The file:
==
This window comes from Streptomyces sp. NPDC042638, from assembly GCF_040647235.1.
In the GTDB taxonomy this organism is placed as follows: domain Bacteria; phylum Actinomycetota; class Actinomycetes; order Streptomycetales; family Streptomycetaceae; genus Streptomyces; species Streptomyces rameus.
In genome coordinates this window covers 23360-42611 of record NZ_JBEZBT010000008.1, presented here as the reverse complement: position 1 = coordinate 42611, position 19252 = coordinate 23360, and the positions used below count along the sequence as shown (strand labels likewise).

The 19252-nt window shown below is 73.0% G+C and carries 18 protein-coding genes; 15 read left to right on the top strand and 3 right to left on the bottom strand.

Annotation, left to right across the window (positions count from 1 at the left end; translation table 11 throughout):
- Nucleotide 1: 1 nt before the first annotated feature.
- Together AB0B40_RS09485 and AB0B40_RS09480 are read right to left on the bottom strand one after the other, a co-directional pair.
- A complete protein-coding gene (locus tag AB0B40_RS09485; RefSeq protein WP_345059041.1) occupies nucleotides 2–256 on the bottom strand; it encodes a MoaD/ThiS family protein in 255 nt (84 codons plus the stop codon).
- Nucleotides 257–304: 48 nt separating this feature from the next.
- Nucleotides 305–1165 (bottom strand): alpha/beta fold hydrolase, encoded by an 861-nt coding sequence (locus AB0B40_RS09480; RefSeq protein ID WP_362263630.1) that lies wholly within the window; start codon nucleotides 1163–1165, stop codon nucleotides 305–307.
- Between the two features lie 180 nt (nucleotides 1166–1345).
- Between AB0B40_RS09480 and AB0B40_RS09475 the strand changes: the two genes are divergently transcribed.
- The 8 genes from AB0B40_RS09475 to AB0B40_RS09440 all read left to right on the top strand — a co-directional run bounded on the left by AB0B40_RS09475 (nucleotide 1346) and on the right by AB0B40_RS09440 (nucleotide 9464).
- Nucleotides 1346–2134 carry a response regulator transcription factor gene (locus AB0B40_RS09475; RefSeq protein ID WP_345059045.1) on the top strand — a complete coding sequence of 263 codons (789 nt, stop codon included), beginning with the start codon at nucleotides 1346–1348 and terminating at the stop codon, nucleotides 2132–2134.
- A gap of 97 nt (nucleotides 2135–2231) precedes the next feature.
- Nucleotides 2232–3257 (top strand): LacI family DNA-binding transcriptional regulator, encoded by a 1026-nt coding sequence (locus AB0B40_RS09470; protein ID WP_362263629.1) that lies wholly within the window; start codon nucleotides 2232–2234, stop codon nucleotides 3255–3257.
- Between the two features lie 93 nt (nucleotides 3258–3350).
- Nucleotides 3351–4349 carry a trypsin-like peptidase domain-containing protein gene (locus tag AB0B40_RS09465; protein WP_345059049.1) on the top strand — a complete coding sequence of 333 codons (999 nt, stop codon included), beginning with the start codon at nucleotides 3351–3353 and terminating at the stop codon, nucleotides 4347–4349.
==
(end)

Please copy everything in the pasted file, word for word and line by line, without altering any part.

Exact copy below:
This window comes from Streptomyces sp. NPDC042638, from assembly GCF_040647235.1.
In the GTDB taxonomy this organism is placed as follows: domain Bacteria; phylum Actinomycetota; class Actinomycetes; order Streptomycetales; family Streptomycetaceae; genus Streptomyces; species Streptomyces rameus.
In genome coordinates this window covers 23360-42611 of record NZ_JBEZBT010000008.1, presented here as the reverse complement: position 1 = coordinate 42611, position 19252 = coordinate 23360, and the positions used below count along the sequence as shown (strand labels likewise).

The 19252-nt window shown below is 73.0% G+C and carries 18 protein-coding genes; 15 read left to right on the top strand and 3 right to left on the bottom strand.

Annotation, left to right across the window (positions count from 1 at the left end; translation table 11 throughout):
- Nucleotide 1: 1 nt before the first annotated feature.
- Together AB0B40_RS09485 and AB0B40_RS09480 are read right to left on the bottom strand one after the other, a co-directional pair.
- A complete protein-coding gene (locus tag AB0B40_RS09485; RefSeq protein WP_345059041.1) occupies nucleotides 2–256 on the bottom strand; it encodes a MoaD/ThiS family protein in 255 nt (84 codons plus the stop codon).
- Nucleotides 257–304: 48 nt separating this feature from the next.
- Nucleotides 305–1165 (bottom strand): alpha/beta fold hydrolase, encoded by an 861-nt coding sequence (locus AB0B40_RS09480; RefSeq protein ID WP_362263630.1) that lies wholly within the window; start codon nucleotides 1163–1165, stop codon nucleotides 305–307.
- Between the two features lie 180 nt (nucleotides 1166–1345).
- Between AB0B40_RS09480 and AB0B40_RS09475 the strand changes: the two genes are divergently transcribed.
- The 8 genes from AB0B40_RS09475 to AB0B40_RS09440 all read left to right on the top strand — a co-directional run bounded on the left by AB0B40_RS09475 (nucleotide 1346) and on the right by AB0B40_RS09440 (nucleotide 9464).
- Nucleotides 1346–2134 carry a response regulator transcription factor gene (locus AB0B40_RS09475; RefSeq protein ID WP_345059045.1) on the top strand — a complete coding sequence of 263 codons (789 nt, stop codon included), beginning with the start codon at nucleotides 1346–1348 and terminating at the stop codon, nucleotides 2132–2134.
- A gap of 97 nt (nucleotides 2135–2231) precedes the next feature.
- Nucleotides 2232–3257 (top strand): LacI family DNA-binding transcriptional regulator, encoded by a 1026-nt coding sequence (locus AB0B40_RS09470; protein ID WP_362263629.1) that lies wholly within the window; start codon nucleotides 2232–2234, stop codon nucleotides 3255–3257.
- Between the two features lie 93 nt (nucleotides 3258–3350).
- Nucleotides 3351–4349 carry a trypsin-like peptidase domain-containing protein gene (locus tag AB0B40_RS09465; protein WP_345059049.1) on the top strand — a complete coding sequence of 333 codons (999 nt, stop codon included), beginning with the start codon at nucleotides 3351–3353 and terminating at the stop codon, nucleotides 4347–4349.